Place the cursor over this icon to see the image

This indicates that the process flow continues if the preceding activity (REL_EXPENSE_MAP) ends in an error.

 

17.

Select the transition between the REL_EXPENSE_MAP mapping activity to the END_WARNING activity.

In the Object Details panel, click in the field next to the Condition property. Click the button. In the Transition Condition Editor, select the Enumerated Conditions option button. From the drop-down list, select WARNING. Click OK.

Place the cursor over this icon to see the image

This indicates that the process flow continues if the preceding activity (REL_EXPENSE_MAP) ends with warnings.

 

18.

This completes the design of this process flow. Generate the LOAD_EXPENSE_WH process flow by selecting Generate from the Process Flow menu. The code generated from a process flow definition is in industry standard XML Process Definition Language (XPDL).

Place the cursor over this icon to see the image

From Process Flow menu, select Close to exit the process editor.

In the Design Center, click Save All on the toolbar to commit your work.

 

Back to Topic

Back to Topic List

Testing and Debugging Mappings

Oracle Warehouse Builder has a graphical mapping debugger that enables you to see the data flow through the mapping in a graphical interface. The mapping debugger is embedded in the Mapping Editor. This section uses text and screenshots (not as hands-on) to demonstrate how to use the debugger to debug mappings.

1.

These steps 1 through 8 are read-only, not to be performed.

Assumptions: The REL_CATEGORY dimension has been deployed to the target schema. The EXPENSE_CATEGORIES external table is not deployed. You will debug the REL_CATEGORY_MAP mapping.

Expand OWB_DEMO, expand Databases, expand EXPENSE_WH, and double-click REL_CATEGORY_MAP.

Place the cursor over this icon to see the image

The REL_CATEGORY_MAP mapping opens in the Mapping Editor. Maximize the window.

 

2.

Warehouse Builder provides debugging capabilities for data flows within the Mapping Editor. Debugging functions are available on the toolbar and the Debug menu.

Start the debug session by clicking Debug Start ( ) on the toolbar.

Place the cursor over this icon to see the image

The Mapping Editor switches to debug mode with the debug panels appearing at the bottom of the editor.

 

3.

The debugger tries to locate objects in the target schema based on the names of the operators. When you run the mapping in debug mode for the first time Warehouse Builder will not be able to identify links to all source tables and gives the following error message:

Place the cursor over this icon to see the image

 

4.

Every source or target operator in the mapping is listed on the Test Data tab in the Debug Info panel. It contains the object name and a check mark that indicates that the database object has already been bound to the source or target operator. Before you can run the mapping in debug mode, each listed source or target operator must be bound and have a check mark. Typically, you need test data for all source operators.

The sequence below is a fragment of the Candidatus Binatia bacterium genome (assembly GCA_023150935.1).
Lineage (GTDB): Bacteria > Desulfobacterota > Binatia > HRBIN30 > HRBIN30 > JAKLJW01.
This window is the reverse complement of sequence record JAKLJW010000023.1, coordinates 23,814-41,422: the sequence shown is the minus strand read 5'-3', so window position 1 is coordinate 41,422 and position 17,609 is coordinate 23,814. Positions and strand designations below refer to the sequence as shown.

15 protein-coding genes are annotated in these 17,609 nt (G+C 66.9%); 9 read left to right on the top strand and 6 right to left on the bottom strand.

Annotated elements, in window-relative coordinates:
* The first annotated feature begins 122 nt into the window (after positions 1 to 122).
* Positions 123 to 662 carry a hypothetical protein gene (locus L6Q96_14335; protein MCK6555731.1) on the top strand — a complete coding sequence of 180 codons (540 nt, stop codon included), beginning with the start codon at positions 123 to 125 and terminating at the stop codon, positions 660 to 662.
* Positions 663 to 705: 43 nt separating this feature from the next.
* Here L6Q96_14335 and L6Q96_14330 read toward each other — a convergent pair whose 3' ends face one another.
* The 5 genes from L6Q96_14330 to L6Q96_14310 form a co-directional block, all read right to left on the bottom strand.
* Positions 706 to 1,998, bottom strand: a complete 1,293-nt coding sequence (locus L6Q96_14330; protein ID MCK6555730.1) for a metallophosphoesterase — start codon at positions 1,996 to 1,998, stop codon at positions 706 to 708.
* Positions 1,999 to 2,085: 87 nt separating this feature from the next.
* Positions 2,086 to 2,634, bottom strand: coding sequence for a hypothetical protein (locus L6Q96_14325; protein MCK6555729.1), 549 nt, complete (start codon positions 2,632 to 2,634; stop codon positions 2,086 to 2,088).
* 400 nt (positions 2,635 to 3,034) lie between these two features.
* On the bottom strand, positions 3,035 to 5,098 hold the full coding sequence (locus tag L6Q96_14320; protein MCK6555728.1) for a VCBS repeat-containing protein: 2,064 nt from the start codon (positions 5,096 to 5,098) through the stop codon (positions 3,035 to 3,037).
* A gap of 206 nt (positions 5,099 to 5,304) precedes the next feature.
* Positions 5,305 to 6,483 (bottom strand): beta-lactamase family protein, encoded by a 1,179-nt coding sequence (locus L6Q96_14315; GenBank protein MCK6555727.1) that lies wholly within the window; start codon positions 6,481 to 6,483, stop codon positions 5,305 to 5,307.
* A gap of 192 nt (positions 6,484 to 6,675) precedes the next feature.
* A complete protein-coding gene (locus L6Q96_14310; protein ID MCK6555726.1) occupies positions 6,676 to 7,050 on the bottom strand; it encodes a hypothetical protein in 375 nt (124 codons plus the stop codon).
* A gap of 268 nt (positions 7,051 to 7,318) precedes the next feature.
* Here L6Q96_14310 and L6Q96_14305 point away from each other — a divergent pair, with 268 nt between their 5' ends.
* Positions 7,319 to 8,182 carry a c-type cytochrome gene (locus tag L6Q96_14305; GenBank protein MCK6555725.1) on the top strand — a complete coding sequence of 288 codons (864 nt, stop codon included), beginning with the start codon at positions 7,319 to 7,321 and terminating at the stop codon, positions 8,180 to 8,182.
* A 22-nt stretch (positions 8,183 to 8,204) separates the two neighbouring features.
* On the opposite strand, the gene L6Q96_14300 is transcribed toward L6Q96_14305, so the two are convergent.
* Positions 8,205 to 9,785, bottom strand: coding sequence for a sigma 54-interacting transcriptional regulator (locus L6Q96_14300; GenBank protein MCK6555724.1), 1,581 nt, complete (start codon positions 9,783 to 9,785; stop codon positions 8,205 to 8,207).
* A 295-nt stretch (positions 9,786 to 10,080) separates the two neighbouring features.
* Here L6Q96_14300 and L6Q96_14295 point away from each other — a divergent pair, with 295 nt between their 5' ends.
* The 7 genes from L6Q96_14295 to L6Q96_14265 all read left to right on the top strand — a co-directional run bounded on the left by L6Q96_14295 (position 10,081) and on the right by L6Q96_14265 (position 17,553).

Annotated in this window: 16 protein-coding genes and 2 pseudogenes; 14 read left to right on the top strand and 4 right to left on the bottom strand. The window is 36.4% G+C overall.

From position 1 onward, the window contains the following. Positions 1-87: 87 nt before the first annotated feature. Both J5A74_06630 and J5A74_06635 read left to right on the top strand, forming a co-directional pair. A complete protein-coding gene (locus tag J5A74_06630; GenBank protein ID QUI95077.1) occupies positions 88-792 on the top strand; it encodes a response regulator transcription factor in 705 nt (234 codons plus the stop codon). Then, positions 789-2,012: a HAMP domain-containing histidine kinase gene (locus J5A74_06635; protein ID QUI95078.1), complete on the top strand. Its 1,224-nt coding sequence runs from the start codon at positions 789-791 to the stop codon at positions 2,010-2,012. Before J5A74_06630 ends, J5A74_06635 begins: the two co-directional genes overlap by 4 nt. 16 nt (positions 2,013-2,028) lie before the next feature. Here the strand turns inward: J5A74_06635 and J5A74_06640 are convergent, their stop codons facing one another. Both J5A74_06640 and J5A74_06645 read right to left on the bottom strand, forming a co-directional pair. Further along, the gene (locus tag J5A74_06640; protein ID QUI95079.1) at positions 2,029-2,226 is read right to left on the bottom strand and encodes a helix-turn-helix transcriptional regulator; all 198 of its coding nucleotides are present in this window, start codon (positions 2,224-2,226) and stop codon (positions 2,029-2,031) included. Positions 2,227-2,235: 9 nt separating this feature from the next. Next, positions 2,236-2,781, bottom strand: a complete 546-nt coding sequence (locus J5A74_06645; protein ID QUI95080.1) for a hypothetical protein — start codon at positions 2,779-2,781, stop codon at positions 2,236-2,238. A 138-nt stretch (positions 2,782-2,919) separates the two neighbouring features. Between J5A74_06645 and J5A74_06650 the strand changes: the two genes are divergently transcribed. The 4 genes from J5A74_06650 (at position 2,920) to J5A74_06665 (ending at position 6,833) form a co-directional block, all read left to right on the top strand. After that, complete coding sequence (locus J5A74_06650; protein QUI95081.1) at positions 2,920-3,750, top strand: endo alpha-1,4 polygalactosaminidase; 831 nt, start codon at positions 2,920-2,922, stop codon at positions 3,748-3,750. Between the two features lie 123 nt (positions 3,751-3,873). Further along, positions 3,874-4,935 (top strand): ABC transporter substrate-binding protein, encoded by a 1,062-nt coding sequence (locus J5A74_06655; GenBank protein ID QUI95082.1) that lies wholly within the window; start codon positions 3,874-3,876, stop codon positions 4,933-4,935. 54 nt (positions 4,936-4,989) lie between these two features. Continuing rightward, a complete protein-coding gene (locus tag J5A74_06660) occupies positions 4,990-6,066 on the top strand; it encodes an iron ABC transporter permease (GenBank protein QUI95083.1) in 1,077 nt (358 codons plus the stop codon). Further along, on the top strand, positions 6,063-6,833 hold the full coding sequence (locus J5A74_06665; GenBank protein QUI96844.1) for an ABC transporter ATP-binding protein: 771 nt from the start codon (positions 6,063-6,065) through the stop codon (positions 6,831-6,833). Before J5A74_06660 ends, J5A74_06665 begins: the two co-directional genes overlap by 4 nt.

Place the cursor over this icon to see the image

 

5.

Clicking the Edit button launches the Bind Debug Test Data page, which enables you to add or change the binding of an operator, as well as the test data in the bound database objects.

Place the cursor over this icon to see the image

Place the cursor over this icon to see the image

 

6.

After you have defined the test data connections for each of the data operators, you can initially generate the debug code by selecting Re-initialize from the Debug menu, or by clicking the Re-initialize button on the toolbar.

In the Messages tab, in the Debug Info panel, the Successful Debug initialization indicates that test data is available for all operators.

Place the cursor over this icon to see the image

 

7.

If you are interested in how a specific operator is processing data, you can set a breakpoint on that operator. Set breakpoint from the debug toolbar. This will cause a break in the debug session.

Notice that the Breakpoints tab appears in the Debug Info panel in the lower-left corner of the Mapping Editor. Breakpoints can be set during the mapping debug run and can be activated and deactivated as the mapping runs.

Place the cursor over this icon to see the image

 

8.

Using the Step icon on the toolbar, to step through the mapping and watch data flow into the selected object.

Click the Step button several times to retrieve rows for the debug run. Observe the rows of data in the Step Data tab in the Debug Data panel at the bottom right of the Mapping Editor.

Place the cursor over this icon to see the image

 

 

Back to Topic List

Summary

In this lesson, you've learned how to:

Design Mappings

Design Process Flows that deploys and executes the data loads together

Use the Mapping Debugger to test and debug with Warehouse Builder

Back to Topic List